As such, Baba follows a very traditional path of artisan production, so it is paradoxical that their approach is considered unusual, and even political, by the industry and most consumers. We discuss the pressure on all small labels to exponentially expand and reach a level of mass-market outreach – dictated by the capitalist framework in which fashion exists. “Every single thing we do is political — there’s a political motivation behind all parts of our practice. Resisting the capitalist structure is something that’s at the forefront of both of our minds,” they express. But while their shoes are certainly costly (an indigo-dyed leather boot is about £900 in retail), the price reflects the huge developmental cost and is entirely consistent with any kind of product that is handmade with that level of care and attention. And with that level of quality, a pair will last a life-time, making it the most sustainable kind of fashion product of them all. “The goal is not to become millionaires, and it never was,” they tell me about their business strategy. “I think if you start anything with the purpose of making money, you’re going to compromise on the integrity of the brand, as well as the vision.”

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“There is a limited understanding and awareness of sustainability within the industry, and for nascent brands it;s very difficult to consider this aspect without having to compromise.”

With close attention to its supply chain, utilisation of natural dyes and small-scale distribution strategies, Baba is a living example of a fashion practice that is ethically and environmentally sustainable with a superior sense of quality in their product. But what is really distinct about the artisan luxury brand is its rootedness in high fashion rather than craftsmanship and sustainability – avoiding the ‘artisan’ or ‘eco’ pitfall that many designers fall into, types of brands wherein the design typically comes after the craftsmanship or sustainability of the product.  “We come from a high fashion background, and the appreciation of craft definitely came a little later,” they say. “We wanted the craft to not take precedence. Lots of people who have bought the shoe simply just really like design and how they feel, and this is also really important to us.”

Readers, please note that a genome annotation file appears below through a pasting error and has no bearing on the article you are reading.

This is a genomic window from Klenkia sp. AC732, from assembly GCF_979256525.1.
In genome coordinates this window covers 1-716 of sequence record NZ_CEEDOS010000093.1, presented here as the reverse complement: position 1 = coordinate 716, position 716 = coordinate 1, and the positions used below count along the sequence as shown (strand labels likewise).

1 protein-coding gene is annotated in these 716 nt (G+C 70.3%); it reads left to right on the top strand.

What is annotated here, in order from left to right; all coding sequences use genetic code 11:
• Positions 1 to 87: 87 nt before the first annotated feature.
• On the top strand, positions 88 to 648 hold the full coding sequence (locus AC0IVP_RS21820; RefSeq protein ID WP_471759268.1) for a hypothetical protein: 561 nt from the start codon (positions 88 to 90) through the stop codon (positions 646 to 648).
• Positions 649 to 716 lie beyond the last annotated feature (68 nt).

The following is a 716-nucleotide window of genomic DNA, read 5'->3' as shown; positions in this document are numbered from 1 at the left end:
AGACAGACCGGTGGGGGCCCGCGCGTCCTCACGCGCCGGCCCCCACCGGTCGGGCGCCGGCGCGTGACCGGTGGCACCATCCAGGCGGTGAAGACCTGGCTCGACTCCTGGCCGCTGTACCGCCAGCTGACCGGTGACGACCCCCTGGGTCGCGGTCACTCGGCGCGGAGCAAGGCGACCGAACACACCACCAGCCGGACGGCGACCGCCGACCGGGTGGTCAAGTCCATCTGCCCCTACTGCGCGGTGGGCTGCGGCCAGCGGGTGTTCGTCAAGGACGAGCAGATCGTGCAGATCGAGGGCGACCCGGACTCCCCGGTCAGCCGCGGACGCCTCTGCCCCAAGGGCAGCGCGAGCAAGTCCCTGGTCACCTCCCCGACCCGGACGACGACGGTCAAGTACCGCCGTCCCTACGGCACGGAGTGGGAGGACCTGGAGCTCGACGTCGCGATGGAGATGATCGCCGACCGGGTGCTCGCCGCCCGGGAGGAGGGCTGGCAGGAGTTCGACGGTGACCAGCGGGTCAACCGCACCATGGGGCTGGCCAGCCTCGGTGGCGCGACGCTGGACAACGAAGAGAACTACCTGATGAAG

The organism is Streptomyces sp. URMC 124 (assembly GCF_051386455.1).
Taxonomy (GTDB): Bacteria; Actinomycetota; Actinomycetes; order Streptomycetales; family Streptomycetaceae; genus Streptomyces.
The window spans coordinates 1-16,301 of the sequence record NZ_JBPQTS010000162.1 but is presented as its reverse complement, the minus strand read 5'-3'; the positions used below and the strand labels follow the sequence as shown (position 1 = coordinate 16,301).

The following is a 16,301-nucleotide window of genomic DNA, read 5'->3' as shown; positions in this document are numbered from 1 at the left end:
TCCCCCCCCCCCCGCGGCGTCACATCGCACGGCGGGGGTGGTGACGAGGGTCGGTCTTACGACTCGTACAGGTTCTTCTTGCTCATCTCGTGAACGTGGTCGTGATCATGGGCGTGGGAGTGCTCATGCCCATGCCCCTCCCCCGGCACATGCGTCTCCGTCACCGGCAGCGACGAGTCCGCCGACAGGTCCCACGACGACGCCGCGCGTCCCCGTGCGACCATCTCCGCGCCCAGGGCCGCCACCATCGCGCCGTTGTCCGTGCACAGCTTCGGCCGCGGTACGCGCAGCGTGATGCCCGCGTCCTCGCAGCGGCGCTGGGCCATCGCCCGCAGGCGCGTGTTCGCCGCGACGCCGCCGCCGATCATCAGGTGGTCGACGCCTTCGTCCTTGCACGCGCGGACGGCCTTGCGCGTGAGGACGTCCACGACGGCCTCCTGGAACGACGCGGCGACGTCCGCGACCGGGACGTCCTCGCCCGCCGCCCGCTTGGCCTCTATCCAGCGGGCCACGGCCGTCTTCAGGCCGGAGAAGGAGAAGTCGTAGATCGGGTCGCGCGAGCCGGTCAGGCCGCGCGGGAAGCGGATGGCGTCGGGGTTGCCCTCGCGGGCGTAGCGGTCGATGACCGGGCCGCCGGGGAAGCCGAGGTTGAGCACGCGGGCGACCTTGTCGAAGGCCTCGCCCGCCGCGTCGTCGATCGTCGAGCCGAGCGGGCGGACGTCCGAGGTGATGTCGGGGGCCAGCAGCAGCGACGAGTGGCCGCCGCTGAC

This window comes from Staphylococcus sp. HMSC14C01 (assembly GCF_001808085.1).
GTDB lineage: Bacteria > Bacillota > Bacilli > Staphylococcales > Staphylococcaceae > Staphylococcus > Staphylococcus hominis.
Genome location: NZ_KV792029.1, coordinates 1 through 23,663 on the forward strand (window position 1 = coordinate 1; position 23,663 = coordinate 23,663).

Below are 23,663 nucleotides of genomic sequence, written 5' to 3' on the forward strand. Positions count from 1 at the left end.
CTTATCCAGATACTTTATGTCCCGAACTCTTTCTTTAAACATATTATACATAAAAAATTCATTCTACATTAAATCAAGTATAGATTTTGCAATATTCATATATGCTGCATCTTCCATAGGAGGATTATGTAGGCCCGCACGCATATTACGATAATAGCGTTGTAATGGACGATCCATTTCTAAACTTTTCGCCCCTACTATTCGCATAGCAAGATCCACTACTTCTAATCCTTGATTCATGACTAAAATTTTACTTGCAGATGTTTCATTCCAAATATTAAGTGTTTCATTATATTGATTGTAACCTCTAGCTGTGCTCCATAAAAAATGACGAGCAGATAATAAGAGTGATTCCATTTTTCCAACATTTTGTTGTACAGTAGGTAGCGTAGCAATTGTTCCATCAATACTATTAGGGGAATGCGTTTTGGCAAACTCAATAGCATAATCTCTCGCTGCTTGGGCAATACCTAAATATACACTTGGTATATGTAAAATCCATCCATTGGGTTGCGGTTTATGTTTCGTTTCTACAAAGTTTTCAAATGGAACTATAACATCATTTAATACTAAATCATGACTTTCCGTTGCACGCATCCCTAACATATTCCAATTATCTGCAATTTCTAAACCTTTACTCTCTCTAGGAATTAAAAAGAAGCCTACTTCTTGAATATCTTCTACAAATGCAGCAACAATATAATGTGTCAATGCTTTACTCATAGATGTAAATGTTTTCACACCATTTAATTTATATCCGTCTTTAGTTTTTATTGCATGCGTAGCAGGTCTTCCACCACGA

When exactly in one’s career should the appreciation, or even awareness, about artisan craftsmanship and environmentally sustainable clothes production come? At fashion college, these topics are widely overlooked, but Melissa and Gabriela believe that initiating such discussions at an undergraduate level would be the most beneficial. “I think you can incorporate it into an undergraduate level more so than in any other stage of a typical fashion career,” Melissa says. “It’s far more experimental, and you have the time to do it. There is a limited understanding and awareness of sustainability within the industry, and for nascent brands it’s very difficult to consider this aspect without having to compromise.”

Through a never-ending research into traditional textile processes, Baba have carved a position for themselves in the luxury fashion sector. This ‘new’ way of making high-quality beautiful design challenges our ideas of how fashion is done – and they continue to explore this radical approach to the highly unsustainable fashion industry.  “As long as we create something we really believe in, shoes and clothing that we love and can last for a very long time, and have a very timeless aspect, then we’re happy,” they reflect. “As long as we can make enough money to continue what we do, then that’s ok.”

Words by Jeppe Ugelvig

Photography by Luke Clayton Thompson